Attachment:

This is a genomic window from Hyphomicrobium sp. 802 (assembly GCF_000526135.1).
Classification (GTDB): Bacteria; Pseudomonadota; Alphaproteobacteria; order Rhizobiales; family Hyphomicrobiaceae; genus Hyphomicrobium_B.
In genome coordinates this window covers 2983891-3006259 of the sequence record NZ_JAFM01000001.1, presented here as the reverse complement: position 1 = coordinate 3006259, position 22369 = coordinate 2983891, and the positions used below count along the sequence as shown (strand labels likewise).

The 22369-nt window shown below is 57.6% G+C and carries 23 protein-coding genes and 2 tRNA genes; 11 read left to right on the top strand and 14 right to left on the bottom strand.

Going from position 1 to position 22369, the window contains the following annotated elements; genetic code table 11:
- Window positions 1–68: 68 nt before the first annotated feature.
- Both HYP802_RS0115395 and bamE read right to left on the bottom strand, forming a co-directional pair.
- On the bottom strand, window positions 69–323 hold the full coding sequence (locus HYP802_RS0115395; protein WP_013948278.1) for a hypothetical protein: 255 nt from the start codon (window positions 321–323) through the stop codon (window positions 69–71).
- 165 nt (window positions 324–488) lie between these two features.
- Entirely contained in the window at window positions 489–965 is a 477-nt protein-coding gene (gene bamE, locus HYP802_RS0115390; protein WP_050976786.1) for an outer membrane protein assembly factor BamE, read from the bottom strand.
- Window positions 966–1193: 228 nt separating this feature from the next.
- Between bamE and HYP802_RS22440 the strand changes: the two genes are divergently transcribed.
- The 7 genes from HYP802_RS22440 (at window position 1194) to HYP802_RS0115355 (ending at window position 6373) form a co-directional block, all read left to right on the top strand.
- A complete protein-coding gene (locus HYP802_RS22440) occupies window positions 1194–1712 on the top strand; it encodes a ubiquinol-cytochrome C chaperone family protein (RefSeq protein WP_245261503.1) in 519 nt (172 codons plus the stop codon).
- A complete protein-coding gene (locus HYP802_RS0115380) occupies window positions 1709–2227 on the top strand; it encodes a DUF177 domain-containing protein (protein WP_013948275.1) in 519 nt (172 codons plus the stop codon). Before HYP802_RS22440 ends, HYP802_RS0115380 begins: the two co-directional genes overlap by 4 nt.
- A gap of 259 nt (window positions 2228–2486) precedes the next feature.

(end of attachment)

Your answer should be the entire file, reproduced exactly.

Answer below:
This is a genomic window from Hyphomicrobium sp. 802 (assembly GCF_000526135.1).
Classification (GTDB): Bacteria; Pseudomonadota; Alphaproteobacteria; order Rhizobiales; family Hyphomicrobiaceae; genus Hyphomicrobium_B.
In genome coordinates this window covers 2983891-3006259 of the sequence record NZ_JAFM01000001.1, presented here as the reverse complement: position 1 = coordinate 3006259, position 22369 = coordinate 2983891, and the positions used below count along the sequence as shown (strand labels likewise).

The 22369-nt window shown below is 57.6% G+C and carries 23 protein-coding genes and 2 tRNA genes; 11 read left to right on the top strand and 14 right to left on the bottom strand.

Going from position 1 to position 22369, the window contains the following annotated elements; genetic code table 11:
- Window positions 1–68: 68 nt before the first annotated feature.
- Both HYP802_RS0115395 and bamE read right to left on the bottom strand, forming a co-directional pair.
- On the bottom strand, window positions 69–323 hold the full coding sequence (locus HYP802_RS0115395; protein WP_013948278.1) for a hypothetical protein: 255 nt from the start codon (window positions 321–323) through the stop codon (window positions 69–71).
- 165 nt (window positions 324–488) lie between these two features.
- Entirely contained in the window at window positions 489–965 is a 477-nt protein-coding gene (gene bamE, locus HYP802_RS0115390; protein WP_050976786.1) for an outer membrane protein assembly factor BamE, read from the bottom strand.
- Window positions 966–1193: 228 nt separating this feature from the next.
- Between bamE and HYP802_RS22440 the strand changes: the two genes are divergently transcribed.
- The 7 genes from HYP802_RS22440 (at window position 1194) to HYP802_RS0115355 (ending at window position 6373) form a co-directional block, all read left to right on the top strand.
- A complete protein-coding gene (locus HYP802_RS22440) occupies window positions 1194–1712 on the top strand; it encodes a ubiquinol-cytochrome C chaperone family protein (RefSeq protein WP_245261503.1) in 519 nt (172 codons plus the stop codon).
- A complete protein-coding gene (locus HYP802_RS0115380) occupies window positions 1709–2227 on the top strand; it encodes a DUF177 domain-containing protein (protein WP_013948275.1) in 519 nt (172 codons plus the stop codon). Before HYP802_RS22440 ends, HYP802_RS0115380 begins: the two co-directional genes overlap by 4 nt.
- A gap of 259 nt (window positions 2228–2486) precedes the next feature.